The June meeting was attended by MEPs, European Commission's official, the ELI (European Law Institute), the ENCJ (European Network of Councils for the Judiciary), the HCCH (The Hague Conference on Private International Law), and scholars (including Professor Burkhard Hess and Professor Neil Andrews). It also included presentation (by Dr Magdalena Tulibacka) of the findings of a Report on the European Added Value of common minimum standards in civil procedure conducted for the Research Service of the European Parliament and the JURI Committee. The Report was written by Dr Tulibacka, with Roland Blomeyer and Margarita Sanz of Blomeyer & Sanz. It addressed the following issues: whether and why action at the EU level may be necessary (comprehensively reviewing the existing common standards in operation in the EU at present, identifying gaps and recommending changes), what powers the EU has to adopt legislation on common minimum standards in civil procedure, and the costs and benefits of EU action. Importantly, the Report set out three different options for EU action on common minimum standards, and proposed that the current limited understanding of ‘matters with cross-border implications’ that define the EU power to legislate in this area be broadened. Thus, ultimately it offered an opportunity to propose EU-wide standards in civil procedure applicable to cross-border as well as domestic litigation.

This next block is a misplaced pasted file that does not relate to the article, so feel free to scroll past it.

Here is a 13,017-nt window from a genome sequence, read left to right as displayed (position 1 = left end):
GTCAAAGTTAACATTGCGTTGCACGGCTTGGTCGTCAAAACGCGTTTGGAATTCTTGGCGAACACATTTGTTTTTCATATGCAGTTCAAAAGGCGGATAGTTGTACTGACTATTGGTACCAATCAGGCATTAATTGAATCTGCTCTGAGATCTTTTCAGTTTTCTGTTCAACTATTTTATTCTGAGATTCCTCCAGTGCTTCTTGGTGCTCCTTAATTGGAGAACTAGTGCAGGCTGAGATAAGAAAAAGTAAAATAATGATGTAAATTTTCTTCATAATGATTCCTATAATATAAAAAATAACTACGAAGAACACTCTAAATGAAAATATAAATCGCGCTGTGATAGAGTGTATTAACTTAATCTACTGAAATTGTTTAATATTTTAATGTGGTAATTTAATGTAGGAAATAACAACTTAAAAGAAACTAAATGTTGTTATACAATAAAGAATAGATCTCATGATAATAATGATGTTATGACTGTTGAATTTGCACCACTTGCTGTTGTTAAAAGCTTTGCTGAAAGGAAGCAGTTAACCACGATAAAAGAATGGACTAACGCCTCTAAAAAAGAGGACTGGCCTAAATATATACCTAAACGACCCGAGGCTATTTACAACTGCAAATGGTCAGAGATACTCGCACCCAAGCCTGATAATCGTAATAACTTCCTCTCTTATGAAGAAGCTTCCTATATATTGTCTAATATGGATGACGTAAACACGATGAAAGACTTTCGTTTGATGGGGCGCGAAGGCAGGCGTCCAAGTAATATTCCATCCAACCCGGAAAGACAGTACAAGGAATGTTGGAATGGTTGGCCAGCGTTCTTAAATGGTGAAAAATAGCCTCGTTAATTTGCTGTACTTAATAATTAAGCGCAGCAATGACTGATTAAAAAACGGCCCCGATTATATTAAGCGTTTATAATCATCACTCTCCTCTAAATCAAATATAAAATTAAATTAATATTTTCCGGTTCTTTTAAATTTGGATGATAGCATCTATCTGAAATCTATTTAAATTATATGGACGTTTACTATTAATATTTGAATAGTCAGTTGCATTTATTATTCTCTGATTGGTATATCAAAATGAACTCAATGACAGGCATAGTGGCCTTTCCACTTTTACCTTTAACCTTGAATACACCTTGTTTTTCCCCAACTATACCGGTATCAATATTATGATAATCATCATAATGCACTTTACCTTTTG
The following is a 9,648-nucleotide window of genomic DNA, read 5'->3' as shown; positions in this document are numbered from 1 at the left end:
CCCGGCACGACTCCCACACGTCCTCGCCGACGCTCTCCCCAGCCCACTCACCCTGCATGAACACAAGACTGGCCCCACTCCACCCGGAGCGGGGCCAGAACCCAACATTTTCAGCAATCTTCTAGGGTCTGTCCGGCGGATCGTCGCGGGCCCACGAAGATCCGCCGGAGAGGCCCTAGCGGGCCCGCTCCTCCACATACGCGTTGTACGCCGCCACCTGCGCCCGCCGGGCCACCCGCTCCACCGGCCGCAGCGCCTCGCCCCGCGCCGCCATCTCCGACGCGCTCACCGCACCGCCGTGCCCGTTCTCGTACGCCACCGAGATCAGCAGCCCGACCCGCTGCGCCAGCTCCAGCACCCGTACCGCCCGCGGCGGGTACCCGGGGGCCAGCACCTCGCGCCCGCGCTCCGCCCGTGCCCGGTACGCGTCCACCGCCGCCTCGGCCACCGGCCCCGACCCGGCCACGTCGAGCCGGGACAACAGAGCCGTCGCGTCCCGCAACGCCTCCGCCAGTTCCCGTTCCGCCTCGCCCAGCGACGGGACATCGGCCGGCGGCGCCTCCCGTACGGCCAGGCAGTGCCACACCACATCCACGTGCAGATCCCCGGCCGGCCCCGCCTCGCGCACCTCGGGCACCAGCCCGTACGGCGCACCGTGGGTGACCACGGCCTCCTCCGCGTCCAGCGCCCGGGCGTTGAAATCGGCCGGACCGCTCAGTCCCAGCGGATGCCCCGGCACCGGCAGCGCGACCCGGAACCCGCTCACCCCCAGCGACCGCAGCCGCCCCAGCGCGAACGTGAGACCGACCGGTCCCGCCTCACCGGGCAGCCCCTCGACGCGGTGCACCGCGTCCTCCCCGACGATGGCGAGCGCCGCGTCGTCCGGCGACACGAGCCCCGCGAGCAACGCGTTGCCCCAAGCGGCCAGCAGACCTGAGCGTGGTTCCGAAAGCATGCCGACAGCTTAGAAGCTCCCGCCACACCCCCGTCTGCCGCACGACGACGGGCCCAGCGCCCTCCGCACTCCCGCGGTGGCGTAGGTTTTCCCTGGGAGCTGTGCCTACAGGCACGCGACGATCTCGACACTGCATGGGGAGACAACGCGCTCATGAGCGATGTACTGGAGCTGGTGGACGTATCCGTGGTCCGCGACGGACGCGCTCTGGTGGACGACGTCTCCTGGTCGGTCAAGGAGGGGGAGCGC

The Report will form part of the (forthcoming) European Parliament’s legislative initiative report (2015/2084 (INL)) by the MEP Emil Radev (EPP, Bulgaria).

It is clear from the comments and presentations at the meeting that the matter is complex, and the issues of legislative competence, scope, and effects are not yet agreed upon, even between the Commission and the Parliament.

The programme of the meeting, the key presentations, the video streaming of the meeting, are available on the following website:

The Report is available at the following link: